For new plants, add a handful of compost to every hole. But you don’t have to dig anything up to get the benefits! You can give your lawn or garden a top-soil treatment by adding an inch or two of compost to the surface. Make sure the tops of your plants aren’t covered, so that they don’t get smothered. A light rake helps with this on the lawn. Some plants, like tomatoes and squash, will benefit from monthly compost treatments.
If you don’t want to use your compost yourself, or if you’ve made too much, spread the love! Share with your gardener neighbors or friends. You can also store unused compost in plastic bags or buckets. Just make sure to mix it up on occasion and add more moisture.
Austin Curbside Composting
If you’re fortunate to be a fellow resident of Austin, Texas, you are probably served by Austin Resource Recovery’s Curbside Composting service. Residential composting and curbside composting can work together. If you don’t need more items in your compost, you can put them in your green cart for the city. The city compost program also accepts items you probably won’t put in your own compost, like food-soiled paper, meat, and dairy products. Just remember, you still don’t want to put cooking fats, oils, or grease in your green cart!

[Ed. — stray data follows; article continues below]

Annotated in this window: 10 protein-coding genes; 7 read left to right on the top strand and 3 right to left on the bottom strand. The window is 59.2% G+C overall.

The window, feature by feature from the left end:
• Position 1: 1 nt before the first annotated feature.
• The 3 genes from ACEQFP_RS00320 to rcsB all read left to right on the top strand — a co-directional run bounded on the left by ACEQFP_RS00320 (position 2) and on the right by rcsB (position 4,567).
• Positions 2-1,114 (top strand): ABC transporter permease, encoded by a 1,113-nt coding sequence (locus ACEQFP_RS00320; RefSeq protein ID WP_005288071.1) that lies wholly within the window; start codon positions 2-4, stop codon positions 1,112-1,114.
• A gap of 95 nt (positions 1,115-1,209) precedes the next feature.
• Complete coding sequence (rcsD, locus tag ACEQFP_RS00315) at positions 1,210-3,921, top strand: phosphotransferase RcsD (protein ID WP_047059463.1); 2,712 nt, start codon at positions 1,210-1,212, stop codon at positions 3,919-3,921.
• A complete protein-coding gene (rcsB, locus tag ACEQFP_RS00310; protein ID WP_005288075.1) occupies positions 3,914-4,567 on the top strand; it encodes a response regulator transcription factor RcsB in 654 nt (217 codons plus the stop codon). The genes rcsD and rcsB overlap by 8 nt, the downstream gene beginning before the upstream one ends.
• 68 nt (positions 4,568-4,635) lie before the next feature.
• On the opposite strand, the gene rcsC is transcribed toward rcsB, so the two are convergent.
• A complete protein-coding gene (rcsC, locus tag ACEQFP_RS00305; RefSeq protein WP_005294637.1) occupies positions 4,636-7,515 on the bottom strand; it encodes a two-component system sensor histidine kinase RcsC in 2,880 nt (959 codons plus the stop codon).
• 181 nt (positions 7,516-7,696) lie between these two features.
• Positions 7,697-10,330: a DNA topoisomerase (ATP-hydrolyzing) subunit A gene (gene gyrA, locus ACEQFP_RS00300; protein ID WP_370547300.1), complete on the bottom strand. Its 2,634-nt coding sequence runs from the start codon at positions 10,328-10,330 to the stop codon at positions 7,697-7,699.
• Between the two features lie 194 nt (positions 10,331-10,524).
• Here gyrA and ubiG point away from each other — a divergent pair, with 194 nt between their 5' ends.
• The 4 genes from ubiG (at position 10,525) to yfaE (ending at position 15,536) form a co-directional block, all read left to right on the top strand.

And if you are a fellow resident of Austin, stop by junk drop off center and tell us about your composting and other efforts to keep garbage out of landfills.
Good Luck with Your Composting!
Composting is a satisfying and fulfilling way to help the planet and save a little money on the side. Who wouldn’t want a greener lawn or a healthier garden? And the waste you keep out of the landfill benefits us all. If you are a fellow resident of Austin, stop by Duke’s junk removal and tell us about your home composting efforts. Always good to share good news.We wish you all the best in this new adventure!